Winter-Sorrowful, Spring Is Coming
Last week I went to my birth fathers funeral. He died of complications of dementia. I hadn’t seen him in years. My parents divorced when I was four years old. Despite all of my wanting him to be a part of my life, it just never happened. Many reasons, excuses and stories – too many to go into here. What I wanted to talk about from my own experience is the feelings of being a child of divorced parents.
For me it was very painful because I blamed myself for the divorce. I thought it was something I did. Since 50% of marriages end in divorce, there are probably a lot of people in the world who grew up like me, thinking that they somehow caused the divorce. I didn’t realize that I believed this until I had kids of my own. Lots of self analyzing and trying to figure out where my self sabotage patterns originated revealed it to me. My adult self knows that it isn’t true.
My dad like a lot of fathers remarried another women with children. They became his family as is right. Unfortunately, my stepmother didn’t return the favor and the few times I went to their home it was clear I wasn’t wanted. It was clear as a child, as a teenager and as an adult when I visited with what should have been her grand-kids, we were not welcome.
So my dad and I became completely estranged. It broke my heart. For me at least, I always wanted my dad to say he wanted me in his life, and then to try to make that happen. I had the fantasy that once I was an adult and he didn’t have to deal with my mom, that he would show up and be the dad I always wanted. I didn’t realize how much of that fantasy was lying beneath the surface until I found out he had died.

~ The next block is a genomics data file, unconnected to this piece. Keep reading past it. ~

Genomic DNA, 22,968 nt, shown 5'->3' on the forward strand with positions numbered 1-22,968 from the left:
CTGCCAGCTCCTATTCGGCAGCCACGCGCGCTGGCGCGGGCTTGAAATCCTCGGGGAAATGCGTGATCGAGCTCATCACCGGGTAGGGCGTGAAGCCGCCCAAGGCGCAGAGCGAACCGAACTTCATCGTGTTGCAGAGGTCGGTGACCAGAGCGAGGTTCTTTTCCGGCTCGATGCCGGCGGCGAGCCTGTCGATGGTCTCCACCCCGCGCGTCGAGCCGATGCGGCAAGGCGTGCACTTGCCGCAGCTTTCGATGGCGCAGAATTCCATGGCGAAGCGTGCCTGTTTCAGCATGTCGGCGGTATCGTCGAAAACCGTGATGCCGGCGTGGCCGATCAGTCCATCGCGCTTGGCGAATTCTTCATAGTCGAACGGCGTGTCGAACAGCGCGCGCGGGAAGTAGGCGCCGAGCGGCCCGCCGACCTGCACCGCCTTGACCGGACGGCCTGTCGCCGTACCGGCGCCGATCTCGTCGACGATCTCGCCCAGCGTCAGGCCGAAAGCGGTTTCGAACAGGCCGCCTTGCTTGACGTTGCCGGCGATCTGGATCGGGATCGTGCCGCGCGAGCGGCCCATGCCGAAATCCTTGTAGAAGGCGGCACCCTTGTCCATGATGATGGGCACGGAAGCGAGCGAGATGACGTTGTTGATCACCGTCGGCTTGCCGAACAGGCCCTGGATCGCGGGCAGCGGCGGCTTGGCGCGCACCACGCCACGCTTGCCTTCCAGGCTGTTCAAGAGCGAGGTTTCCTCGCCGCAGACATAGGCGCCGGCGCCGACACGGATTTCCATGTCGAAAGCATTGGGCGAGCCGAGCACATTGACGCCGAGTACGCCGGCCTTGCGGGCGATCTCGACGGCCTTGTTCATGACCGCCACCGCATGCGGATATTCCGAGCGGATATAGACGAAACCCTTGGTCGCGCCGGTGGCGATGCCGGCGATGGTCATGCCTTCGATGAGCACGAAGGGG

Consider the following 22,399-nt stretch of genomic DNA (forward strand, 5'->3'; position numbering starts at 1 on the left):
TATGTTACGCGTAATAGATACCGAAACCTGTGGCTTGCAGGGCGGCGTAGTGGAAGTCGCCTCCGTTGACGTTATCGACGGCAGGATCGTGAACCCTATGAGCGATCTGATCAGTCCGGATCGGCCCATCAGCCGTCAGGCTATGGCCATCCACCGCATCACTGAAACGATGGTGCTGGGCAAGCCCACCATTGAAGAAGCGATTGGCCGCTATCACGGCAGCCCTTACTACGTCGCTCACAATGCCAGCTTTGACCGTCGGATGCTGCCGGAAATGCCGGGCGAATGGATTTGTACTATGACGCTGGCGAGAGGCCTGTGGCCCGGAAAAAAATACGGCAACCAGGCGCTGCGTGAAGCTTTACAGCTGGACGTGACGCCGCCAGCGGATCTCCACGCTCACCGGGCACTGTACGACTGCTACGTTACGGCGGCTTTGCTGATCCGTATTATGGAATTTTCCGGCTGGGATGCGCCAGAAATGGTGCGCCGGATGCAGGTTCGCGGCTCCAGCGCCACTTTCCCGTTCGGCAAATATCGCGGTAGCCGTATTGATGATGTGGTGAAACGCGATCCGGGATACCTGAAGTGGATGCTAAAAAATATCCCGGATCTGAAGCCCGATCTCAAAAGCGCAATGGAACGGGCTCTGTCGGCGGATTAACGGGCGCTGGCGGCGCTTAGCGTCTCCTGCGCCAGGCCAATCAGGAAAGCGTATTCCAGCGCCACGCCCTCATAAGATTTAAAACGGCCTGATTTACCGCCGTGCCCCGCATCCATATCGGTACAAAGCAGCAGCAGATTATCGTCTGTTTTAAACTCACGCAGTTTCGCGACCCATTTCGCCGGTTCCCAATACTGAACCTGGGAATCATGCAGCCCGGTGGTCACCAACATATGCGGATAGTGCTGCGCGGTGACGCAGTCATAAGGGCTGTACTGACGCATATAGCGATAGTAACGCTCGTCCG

Wintercearig is a Norwegian word meaning winter-sorrowful describing that feeling of deep sadness comparable to the cold of winter. I think that the death of the fantasy was harder than his physical death. I solaced my heart that he had dementia, so there were probably close to 10 years that he didn’t remember me. Grief is a slippery animal though. It comes and goes when you least expect it. I know he wasn’t a happy man, and I know how hard my mother could be for him. I just wish it could have been different, and that they could have put aside their own pain for my sake.
In the depth of winter I finally learned that there was in me an invincible summer.
– Albert Camus
I am working my way through winter of my loss. Part of that process is to pull out the gold from the dross. To find the invincible summer in my story. To make Lemonade from the lemons. My disappointments in my childhood and the letting go of the fantasy as an adult are part of who I am. I can talk to this with total compassion, because I have been there. I learned to appreciate the good qualities that my mom and dad had, and let go of the expectations that they would ever become who I wanted them to be.
To appreciate the beauty of a snowflake it is necessary to stand out in the cold.
Pain has a lot of lessons to teach us. I remember years ago I was talking with one of my sister in-laws about forgiveness. She stated that if her husband ever had an affair that she would never forgive him. That she would divorce him. I told her that with big decisions in life, we think we know what we would do. But until that moment arrives it is all speculation. The reason for that is how connected everything is.